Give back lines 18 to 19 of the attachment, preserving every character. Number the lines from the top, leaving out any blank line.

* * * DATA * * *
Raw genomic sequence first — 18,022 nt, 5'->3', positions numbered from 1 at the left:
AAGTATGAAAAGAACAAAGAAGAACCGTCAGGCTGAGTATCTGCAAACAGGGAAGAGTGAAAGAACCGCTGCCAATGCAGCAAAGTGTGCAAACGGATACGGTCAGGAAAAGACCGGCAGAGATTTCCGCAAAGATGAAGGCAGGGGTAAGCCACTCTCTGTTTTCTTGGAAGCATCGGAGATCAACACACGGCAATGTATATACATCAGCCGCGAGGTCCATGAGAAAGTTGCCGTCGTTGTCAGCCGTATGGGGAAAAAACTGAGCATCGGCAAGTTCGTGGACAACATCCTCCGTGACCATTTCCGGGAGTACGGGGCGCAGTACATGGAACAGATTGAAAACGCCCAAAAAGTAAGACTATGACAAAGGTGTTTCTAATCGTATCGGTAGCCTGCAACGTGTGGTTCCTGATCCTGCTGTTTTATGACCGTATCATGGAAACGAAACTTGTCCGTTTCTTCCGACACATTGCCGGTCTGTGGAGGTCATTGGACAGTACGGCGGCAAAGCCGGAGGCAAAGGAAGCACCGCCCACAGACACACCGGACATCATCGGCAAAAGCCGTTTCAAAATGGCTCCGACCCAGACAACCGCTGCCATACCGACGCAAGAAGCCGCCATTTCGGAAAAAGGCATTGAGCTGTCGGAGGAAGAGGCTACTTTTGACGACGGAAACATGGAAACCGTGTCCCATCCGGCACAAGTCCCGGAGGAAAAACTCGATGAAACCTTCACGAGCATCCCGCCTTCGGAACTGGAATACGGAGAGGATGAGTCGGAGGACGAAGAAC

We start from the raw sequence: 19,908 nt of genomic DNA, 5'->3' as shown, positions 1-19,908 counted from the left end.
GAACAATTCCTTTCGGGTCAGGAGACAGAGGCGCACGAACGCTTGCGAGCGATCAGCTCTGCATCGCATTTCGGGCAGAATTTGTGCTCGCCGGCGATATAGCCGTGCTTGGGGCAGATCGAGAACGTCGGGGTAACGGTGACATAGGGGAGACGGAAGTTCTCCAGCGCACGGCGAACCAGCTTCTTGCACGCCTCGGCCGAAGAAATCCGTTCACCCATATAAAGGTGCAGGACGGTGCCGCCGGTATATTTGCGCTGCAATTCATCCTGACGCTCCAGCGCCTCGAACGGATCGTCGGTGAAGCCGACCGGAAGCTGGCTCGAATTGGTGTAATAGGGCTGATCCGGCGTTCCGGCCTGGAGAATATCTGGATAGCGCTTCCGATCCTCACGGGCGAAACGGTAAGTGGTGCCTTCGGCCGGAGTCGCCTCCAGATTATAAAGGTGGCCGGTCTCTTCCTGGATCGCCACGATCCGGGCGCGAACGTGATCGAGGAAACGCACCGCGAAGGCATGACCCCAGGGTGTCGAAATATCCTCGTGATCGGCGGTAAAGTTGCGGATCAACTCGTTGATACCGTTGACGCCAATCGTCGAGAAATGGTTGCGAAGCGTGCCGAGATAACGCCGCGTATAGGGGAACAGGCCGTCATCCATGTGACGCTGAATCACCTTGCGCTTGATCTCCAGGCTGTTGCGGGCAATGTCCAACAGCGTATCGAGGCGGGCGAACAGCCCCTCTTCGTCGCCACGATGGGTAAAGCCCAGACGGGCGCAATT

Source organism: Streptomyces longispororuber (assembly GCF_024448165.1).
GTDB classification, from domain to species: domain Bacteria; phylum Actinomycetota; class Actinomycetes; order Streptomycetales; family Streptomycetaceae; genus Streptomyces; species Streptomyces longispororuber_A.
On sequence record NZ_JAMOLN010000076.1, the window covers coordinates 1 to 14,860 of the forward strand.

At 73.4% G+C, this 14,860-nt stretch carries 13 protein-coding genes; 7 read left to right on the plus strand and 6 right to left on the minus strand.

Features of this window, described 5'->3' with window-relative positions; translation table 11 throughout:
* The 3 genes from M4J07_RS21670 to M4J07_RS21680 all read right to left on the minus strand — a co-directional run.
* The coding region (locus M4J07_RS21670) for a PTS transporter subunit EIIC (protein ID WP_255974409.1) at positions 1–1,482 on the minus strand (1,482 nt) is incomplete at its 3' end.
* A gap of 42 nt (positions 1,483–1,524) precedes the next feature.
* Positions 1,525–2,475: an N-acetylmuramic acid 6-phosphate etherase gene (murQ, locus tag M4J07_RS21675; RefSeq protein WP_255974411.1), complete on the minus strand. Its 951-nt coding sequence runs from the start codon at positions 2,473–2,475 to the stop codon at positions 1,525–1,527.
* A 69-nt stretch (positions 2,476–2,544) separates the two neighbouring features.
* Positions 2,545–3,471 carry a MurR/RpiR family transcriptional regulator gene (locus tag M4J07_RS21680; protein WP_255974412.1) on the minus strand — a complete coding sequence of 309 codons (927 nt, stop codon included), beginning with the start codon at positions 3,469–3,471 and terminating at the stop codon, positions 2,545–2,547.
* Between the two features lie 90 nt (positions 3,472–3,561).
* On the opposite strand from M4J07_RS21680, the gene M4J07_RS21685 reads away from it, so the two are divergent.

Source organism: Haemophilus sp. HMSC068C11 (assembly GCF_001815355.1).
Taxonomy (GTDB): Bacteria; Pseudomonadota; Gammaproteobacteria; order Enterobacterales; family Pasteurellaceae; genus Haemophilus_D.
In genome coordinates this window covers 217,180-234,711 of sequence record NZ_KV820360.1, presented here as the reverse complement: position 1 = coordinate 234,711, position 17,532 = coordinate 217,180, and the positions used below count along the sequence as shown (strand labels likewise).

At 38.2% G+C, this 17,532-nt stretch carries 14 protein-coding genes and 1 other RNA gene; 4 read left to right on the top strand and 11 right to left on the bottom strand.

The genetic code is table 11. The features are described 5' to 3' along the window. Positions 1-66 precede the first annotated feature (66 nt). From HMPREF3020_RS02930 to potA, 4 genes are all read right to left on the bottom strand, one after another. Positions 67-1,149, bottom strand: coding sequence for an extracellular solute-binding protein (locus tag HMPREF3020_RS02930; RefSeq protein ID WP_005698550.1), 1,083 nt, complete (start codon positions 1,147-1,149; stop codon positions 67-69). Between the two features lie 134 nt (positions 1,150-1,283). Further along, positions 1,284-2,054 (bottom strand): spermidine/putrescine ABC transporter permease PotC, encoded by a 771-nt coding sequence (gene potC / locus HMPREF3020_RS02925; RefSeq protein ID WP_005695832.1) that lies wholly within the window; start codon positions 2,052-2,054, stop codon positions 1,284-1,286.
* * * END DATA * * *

Source organism: Haemophilus sp. HMSC068C11 (assembly GCF_001815355.1).
Taxonomy (GTDB): Bacteria; Pseudomonadota; Gammaproteobacteria; order Enterobacterales; family Pasteurellaceae; genus Haemophilus_D.